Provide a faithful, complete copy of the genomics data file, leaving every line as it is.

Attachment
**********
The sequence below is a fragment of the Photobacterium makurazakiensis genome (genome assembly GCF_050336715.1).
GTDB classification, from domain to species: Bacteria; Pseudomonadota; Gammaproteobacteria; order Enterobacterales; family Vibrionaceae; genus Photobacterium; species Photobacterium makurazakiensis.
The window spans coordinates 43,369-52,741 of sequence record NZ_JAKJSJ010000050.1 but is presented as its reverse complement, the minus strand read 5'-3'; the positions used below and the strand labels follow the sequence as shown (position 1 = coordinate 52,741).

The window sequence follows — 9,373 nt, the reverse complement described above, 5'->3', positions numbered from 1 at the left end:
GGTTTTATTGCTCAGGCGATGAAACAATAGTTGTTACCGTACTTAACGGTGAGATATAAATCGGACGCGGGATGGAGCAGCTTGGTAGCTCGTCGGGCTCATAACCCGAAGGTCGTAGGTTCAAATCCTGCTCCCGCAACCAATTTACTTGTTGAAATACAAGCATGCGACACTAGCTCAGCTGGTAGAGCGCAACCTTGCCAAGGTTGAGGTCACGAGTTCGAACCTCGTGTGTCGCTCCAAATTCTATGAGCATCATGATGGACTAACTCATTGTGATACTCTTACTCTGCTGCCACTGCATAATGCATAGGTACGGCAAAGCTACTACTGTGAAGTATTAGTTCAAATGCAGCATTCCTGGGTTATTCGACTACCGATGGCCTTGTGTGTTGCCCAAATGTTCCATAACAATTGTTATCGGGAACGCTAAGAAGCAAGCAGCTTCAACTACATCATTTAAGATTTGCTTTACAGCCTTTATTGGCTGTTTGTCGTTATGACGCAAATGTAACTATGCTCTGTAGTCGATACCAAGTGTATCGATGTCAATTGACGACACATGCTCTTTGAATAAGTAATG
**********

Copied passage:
The sequence below is a fragment of the Photobacterium makurazakiensis genome (genome assembly GCF_050336715.1).
GTDB classification, from domain to species: Bacteria; Pseudomonadota; Gammaproteobacteria; order Enterobacterales; family Vibrionaceae; genus Photobacterium; species Photobacterium makurazakiensis.
The window spans coordinates 43,369-52,741 of sequence record NZ_JAKJSJ010000050.1 but is presented as its reverse complement, the minus strand read 5'-3'; the positions used below and the strand labels follow the sequence as shown (position 1 = coordinate 52,741).

The window sequence follows — 9,373 nt, the reverse complement described above, 5'->3', positions numbered from 1 at the left end:
GGTTTTATTGCTCAGGCGATGAAACAATAGTTGTTACCGTACTTAACGGTGAGATATAAATCGGACGCGGGATGGAGCAGCTTGGTAGCTCGTCGGGCTCATAACCCGAAGGTCGTAGGTTCAAATCCTGCTCCCGCAACCAATTTACTTGTTGAAATACAAGCATGCGACACTAGCTCAGCTGGTAGAGCGCAACCTTGCCAAGGTTGAGGTCACGAGTTCGAACCTCGTGTGTCGCTCCAAATTCTATGAGCATCATGATGGACTAACTCATTGTGATACTCTTACTCTGCTGCCACTGCATAATGCATAGGTACGGCAAAGCTACTACTGTGAAGTATTAGTTCAAATGCAGCATTCCTGGGTTATTCGACTACCGATGGCCTTGTGTGTTGCCCAAATGTTCCATAACAATTGTTATCGGGAACGCTAAGAAGCAAGCAGCTTCAACTACATCATTTAAGATTTGCTTTACAGCCTTTATTGGCTGTTTGTCGTTATGACGCAAATGTAACTATGCTCTGTAGTCGATACCAAGTGTATCGATGTCAATTGACGACACATGCTCTTTGAATAAGTAATG